Tuesday, 10 April 2012

Abbott & Costello Meet Frankenstein (1948)

Bringing together two things I loved in my youth, Abbott & Costello Meet Frankenstein easily remains one of my favourite A & C outings. Of course, purists will balk at a number of factors. The fact that they don't actually MEET Frankenstein but, rather, Frankenstein's monster is one minor criticism often brought up but I must say that this is simply a minor error in an effort to truncate the title because throughout the film the monster is known as The Monster (or Junior, etc). It is never mislabelled as Frankenstein. The other criticism often levelled at this film, and a major one, is that it really was the end of the line for the classic Universal monsters and many fans of those great horror movies saw this as a real dignity-stripping fanfare for the villains they loved (Glenn Strange plays "The Monster" while Bela Lugosi returns to play Dracula and Lon Chaney Jr. once again embodies Larry Talbot/The Wolfman). This is a harder criticism to just shrug off and I think it comes down to personal taste. The monsters themselves aren't necessarily the butt of most of the jokes but they're certainly not the feared figures they once were. Personally, I love the clash between that world of cobwebs and creaking coffin lids and the patter of Abbott & Costello.

The plot sees our comedy duo getting themselves caught up in quite a monster mash between all of those I've already mentioned. I don't think I need to say any more though I will say that the plot has at least been created with a decent idea or two used to bring this motley crew together.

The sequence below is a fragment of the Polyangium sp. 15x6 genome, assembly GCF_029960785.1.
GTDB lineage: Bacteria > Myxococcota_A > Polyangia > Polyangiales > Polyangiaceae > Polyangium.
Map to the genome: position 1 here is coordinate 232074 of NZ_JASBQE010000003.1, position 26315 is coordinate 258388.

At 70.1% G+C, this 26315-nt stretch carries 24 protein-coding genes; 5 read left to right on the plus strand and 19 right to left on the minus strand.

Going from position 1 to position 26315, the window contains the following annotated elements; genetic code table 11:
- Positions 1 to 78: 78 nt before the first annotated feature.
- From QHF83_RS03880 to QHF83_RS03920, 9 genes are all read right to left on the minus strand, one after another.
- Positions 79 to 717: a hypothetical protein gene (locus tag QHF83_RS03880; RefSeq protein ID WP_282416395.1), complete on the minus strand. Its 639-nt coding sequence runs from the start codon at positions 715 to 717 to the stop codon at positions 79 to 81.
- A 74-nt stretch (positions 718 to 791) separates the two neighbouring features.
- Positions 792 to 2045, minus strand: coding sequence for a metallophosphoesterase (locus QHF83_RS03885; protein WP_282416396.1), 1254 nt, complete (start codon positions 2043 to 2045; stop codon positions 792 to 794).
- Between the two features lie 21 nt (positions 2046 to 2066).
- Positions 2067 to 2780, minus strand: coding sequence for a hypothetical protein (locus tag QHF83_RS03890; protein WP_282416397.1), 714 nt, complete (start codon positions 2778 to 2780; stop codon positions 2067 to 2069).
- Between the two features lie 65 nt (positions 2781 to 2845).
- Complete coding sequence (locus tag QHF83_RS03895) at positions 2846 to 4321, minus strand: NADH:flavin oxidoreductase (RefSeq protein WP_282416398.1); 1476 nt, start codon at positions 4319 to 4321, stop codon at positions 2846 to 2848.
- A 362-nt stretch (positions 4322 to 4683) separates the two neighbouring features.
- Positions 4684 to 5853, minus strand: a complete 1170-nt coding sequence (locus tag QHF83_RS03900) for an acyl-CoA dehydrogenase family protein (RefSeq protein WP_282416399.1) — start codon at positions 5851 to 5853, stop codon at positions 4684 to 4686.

Director Charles Barton is at the helm once again and does a great job, once again. The performances are all quite enjoyable - as well as those icons of horror we also have decent support from Lenore Aubert, Jane Randolph, Frank Ferguson and Charles Bradstreet (there's even a fleeting cameo from Vincent Price) - and the movie wastes no time in setting up the action and wringing the laughs from it. Robert Lees, Frederic I. Rinaldo and John Grant are back on the writing duties and the premise of the movie allows them to create some real gems. This is the movie with the following, unforgettable exchange -

Larry Talbot: "You don't understand. Every night when the moon is full, I turn into a wolf."
Wilbur: "You and twenty million other guys."
I wish I could recommend this to everyone and know that they would like it as unconditionally as I do but I know that will never happen. In the meantime, I just hope that some people give it a viewing soon and find themselves laughing more often than not.



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